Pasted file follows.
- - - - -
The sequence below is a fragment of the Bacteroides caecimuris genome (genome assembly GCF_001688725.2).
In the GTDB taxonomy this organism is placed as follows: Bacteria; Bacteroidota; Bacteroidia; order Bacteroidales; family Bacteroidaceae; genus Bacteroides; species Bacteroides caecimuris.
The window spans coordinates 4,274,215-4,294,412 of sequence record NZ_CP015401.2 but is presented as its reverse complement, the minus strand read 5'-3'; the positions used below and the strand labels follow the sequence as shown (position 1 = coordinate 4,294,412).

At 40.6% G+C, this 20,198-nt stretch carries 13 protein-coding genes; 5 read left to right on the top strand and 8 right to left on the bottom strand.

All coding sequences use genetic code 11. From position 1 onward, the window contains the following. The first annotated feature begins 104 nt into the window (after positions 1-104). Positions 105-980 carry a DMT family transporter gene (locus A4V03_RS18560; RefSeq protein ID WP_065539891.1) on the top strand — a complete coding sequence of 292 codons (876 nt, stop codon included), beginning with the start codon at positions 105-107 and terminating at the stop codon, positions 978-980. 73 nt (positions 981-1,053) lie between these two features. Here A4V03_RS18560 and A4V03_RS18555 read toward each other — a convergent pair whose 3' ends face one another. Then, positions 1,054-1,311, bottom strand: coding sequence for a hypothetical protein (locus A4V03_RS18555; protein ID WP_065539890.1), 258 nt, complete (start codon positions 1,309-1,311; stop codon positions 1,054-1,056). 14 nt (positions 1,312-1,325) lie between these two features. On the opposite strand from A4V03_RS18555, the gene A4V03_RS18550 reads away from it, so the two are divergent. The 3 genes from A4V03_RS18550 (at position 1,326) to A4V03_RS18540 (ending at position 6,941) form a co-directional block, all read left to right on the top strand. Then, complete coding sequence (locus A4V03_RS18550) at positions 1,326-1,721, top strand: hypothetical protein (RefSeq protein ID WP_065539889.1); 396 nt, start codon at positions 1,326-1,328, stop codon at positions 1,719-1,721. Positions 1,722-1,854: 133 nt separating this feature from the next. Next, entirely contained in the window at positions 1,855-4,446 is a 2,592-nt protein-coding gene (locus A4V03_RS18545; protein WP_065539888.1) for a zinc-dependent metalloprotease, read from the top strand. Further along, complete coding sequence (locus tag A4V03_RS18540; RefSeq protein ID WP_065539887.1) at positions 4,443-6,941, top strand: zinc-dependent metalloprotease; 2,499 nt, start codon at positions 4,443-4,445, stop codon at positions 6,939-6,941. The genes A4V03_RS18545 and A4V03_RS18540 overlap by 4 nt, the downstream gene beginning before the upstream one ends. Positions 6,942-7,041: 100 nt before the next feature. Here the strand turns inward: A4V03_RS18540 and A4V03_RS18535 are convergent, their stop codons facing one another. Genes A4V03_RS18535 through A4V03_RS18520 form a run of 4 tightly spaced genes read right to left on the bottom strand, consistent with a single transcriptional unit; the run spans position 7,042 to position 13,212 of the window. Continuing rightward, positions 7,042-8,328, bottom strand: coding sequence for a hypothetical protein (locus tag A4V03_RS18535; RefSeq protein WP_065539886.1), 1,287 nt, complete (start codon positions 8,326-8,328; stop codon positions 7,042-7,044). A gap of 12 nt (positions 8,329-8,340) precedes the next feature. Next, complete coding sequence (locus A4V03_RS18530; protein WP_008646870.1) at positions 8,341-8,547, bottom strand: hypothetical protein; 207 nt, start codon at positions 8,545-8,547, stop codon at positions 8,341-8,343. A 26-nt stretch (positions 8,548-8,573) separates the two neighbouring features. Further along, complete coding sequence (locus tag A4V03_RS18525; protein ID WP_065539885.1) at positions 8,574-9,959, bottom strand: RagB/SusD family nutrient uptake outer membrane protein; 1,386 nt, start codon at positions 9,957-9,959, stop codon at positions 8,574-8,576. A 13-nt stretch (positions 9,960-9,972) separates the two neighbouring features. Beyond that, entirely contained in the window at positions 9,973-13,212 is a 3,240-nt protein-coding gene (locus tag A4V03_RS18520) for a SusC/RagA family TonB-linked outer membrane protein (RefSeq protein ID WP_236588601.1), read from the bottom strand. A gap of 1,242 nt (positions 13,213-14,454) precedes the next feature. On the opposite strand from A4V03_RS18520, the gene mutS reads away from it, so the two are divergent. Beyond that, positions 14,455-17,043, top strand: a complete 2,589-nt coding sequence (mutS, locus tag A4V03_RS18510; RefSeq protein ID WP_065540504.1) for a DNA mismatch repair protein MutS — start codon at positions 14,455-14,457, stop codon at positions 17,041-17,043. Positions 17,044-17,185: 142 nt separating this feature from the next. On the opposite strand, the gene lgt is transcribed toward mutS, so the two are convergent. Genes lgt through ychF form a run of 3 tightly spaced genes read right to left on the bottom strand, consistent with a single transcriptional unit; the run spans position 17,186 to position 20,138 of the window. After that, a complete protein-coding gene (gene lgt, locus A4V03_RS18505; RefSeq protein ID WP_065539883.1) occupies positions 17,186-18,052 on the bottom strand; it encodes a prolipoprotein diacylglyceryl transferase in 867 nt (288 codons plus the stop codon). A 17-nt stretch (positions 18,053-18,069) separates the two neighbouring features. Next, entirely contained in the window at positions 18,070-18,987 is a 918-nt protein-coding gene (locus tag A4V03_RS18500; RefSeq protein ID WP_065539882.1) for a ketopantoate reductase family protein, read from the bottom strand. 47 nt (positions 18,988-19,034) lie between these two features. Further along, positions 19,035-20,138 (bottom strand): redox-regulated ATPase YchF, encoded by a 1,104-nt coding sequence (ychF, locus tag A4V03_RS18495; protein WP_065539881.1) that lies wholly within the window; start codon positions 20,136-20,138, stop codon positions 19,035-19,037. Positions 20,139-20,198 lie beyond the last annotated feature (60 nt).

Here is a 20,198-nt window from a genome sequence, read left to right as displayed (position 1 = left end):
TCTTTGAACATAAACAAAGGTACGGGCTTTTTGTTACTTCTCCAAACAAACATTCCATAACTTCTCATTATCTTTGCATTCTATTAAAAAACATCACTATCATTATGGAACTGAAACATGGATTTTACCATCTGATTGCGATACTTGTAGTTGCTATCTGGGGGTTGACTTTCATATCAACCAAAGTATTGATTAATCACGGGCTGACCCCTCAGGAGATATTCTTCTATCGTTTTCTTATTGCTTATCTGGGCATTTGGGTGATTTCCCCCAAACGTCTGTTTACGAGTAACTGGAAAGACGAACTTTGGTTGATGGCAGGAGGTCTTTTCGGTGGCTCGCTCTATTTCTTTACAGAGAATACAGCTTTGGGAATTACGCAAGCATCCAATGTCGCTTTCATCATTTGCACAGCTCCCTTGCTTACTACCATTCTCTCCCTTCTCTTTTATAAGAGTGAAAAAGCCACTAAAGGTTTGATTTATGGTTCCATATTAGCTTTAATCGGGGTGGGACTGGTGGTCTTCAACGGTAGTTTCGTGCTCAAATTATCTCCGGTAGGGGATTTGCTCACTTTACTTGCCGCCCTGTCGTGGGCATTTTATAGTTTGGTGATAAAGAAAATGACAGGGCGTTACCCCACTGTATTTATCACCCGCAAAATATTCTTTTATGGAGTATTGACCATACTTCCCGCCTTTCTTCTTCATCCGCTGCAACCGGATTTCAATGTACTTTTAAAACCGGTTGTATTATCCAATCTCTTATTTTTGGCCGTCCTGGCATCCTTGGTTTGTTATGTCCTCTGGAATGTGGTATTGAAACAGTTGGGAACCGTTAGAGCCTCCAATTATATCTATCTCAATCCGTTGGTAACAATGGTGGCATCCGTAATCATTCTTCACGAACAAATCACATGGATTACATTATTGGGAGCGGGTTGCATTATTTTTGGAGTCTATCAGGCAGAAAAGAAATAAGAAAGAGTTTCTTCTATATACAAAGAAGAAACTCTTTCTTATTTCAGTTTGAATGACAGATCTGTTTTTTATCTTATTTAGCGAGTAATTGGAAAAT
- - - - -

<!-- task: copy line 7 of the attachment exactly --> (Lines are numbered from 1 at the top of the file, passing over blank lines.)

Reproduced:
TCTTTGAACATAAACAAAGGTACGGGCTTTTTGTTACTTCTCCAAACAAACATTCCATAACTTCTCATTATCTTTGCATTCTATTAAAAAACATCACTATCATTATGGAACTGAAACATGGATTTTACCATCTGATTGCGATACTTGTAGTTGCTATCTGGGGGTTGACTTTCATATCAACCAAAGTATTGATTAATCACGGGCTGACCCCTCAGGAGATATTCTTCTATCGTTTTCTTATTGCTTATCTGGGCATTTGGGTGATTTCCCCCAAACGTCTGTTTACGAGTAACTGGAAAGACGAACTTTGGTTGATGGCAGGAGGTCTTTTCGGTGGCTCGCTCTATTTCTTTACAGAGAATACAGCTTTGGGAATTACGCAAGCATCCAATGTCGCTTTCATCATTTGCACAGCTCCCTTGCTTACTACCATTCTCTCCCTTCTCTTTTATAAGAGTGAAAAAGCCACTAAAGGTTTGATTTATGGTTCCATATTAGCTTTAATCGGGGTGGGACTGGTGGTCTTCAACGGTAGTTTCGTGCTCAAATTATCTCCGGTAGGGGATTTGCTCACTTTACTTGCCGCCCTGTCGTGGGCATTTTATAGTTTGGTGATAAAGAAAATGACAGGGCGTTACCCCACTGTATTTATCACCCGCAAAATATTCTTTTATGGAGTATTGACCATACTTCCCGCCTTTCTTCTTCATCCGCTGCAACCGGATTTCAATGTACTTTTAAAACCGGTTGTATTATCCAATCTCTTATTTTTGGCCGTCCTGGCATCCTTGGTTTGTTATGTCCTCTGGAATGTGGTATTGAAACAGTTGGGAACCGTTAGAGCCTCCAATTATATCTATCTCAATCCGTTGGTAACAATGGTGGCATCCGTAATCATTCTTCACGAACAAATCACATGGATTACATTATTGGGAGCGGGTTGCATTATTTTTGGAGTCTATCAGGCAGAAAAGAAATAAGAAAGAGTTTCTTCTATATACAAAGAAGAAACTCTTTCTTATTTCAGTTTGAATGACAGATCTGTTTTTTATCTTATTTAGCGAGTAATTGGAAAAT